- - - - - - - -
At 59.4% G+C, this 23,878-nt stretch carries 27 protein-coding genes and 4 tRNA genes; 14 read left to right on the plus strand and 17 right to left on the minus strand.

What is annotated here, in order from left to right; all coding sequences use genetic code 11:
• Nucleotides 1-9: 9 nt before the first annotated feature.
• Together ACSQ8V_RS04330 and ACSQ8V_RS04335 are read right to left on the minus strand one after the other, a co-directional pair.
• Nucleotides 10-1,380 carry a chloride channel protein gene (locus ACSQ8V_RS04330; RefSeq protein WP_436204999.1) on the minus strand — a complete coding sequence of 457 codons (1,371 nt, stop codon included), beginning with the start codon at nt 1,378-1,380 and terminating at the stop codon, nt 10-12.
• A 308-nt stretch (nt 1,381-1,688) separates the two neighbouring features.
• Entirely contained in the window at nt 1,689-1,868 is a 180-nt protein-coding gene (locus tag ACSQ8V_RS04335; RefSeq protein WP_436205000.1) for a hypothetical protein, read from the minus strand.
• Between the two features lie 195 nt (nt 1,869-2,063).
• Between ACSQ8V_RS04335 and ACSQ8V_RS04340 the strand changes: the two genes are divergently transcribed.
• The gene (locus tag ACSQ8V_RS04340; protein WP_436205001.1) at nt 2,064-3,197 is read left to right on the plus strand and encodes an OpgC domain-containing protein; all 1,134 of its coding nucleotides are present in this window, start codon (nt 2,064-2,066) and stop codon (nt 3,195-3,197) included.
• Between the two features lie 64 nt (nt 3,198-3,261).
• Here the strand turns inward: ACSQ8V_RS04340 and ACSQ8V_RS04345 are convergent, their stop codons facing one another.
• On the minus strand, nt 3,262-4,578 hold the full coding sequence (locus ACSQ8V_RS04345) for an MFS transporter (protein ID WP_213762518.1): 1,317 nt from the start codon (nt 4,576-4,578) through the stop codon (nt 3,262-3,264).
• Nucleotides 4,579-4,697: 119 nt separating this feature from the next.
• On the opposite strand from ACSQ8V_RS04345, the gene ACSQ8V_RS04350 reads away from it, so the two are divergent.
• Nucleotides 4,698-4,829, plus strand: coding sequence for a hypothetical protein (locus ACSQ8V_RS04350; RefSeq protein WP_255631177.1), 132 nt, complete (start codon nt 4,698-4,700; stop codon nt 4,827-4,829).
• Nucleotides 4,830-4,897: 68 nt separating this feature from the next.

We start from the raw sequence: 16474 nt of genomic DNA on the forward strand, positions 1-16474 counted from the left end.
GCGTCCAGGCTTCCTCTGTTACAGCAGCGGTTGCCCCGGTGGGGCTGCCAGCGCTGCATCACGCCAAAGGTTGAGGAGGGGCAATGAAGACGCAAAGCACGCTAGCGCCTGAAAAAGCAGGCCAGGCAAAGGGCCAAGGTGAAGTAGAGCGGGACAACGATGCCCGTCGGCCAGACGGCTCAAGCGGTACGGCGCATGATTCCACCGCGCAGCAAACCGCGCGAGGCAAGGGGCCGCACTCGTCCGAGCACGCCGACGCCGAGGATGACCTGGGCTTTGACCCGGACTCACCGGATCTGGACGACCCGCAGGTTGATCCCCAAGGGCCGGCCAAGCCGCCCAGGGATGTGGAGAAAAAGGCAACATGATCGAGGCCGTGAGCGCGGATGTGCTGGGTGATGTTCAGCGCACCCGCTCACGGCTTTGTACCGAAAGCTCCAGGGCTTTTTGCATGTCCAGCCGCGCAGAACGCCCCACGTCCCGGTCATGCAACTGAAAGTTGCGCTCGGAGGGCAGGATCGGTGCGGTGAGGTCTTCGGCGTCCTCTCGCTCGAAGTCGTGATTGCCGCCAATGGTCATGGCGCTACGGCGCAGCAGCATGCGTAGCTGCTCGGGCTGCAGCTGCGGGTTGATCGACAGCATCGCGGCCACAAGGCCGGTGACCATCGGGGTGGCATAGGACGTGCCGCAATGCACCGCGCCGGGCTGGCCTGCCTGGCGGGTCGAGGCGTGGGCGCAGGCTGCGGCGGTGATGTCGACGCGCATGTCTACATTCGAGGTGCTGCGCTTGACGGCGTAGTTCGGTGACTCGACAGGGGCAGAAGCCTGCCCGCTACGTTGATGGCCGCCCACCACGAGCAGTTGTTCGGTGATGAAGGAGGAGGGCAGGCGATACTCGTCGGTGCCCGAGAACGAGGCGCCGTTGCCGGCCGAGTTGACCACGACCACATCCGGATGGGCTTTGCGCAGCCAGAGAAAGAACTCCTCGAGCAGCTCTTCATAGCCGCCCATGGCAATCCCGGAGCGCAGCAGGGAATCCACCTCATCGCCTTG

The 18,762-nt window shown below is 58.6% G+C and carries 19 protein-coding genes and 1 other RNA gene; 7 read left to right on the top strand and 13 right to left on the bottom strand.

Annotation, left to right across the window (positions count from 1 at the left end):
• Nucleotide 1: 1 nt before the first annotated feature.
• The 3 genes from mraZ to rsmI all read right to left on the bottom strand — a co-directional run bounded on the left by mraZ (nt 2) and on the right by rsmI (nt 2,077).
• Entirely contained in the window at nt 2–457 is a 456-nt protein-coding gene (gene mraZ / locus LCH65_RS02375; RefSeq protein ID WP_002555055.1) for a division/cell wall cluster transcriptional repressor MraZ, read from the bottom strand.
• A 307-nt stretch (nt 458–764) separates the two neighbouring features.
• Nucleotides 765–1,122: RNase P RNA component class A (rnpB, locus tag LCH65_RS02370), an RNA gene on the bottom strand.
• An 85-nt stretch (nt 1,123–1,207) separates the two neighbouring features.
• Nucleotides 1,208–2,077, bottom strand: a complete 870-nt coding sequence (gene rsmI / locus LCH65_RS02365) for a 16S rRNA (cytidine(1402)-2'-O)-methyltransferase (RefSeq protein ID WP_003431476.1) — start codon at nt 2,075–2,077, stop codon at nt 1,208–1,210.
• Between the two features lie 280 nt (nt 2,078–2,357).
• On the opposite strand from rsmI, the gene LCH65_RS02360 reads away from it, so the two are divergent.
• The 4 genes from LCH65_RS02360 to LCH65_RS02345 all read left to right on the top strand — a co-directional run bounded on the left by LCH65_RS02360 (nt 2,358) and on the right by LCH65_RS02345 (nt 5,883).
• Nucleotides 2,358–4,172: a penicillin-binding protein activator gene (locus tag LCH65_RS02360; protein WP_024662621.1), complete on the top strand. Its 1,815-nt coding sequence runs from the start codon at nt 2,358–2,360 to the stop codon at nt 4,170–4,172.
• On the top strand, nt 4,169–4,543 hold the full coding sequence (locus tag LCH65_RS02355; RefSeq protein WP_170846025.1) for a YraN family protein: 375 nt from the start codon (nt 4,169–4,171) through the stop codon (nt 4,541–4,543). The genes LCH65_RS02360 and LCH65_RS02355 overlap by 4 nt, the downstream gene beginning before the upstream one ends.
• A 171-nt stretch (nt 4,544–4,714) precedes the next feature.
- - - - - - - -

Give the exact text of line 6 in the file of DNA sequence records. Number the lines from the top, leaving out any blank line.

• A 308-nt stretch (nt 1,381-1,688) separates the two neighbouring features.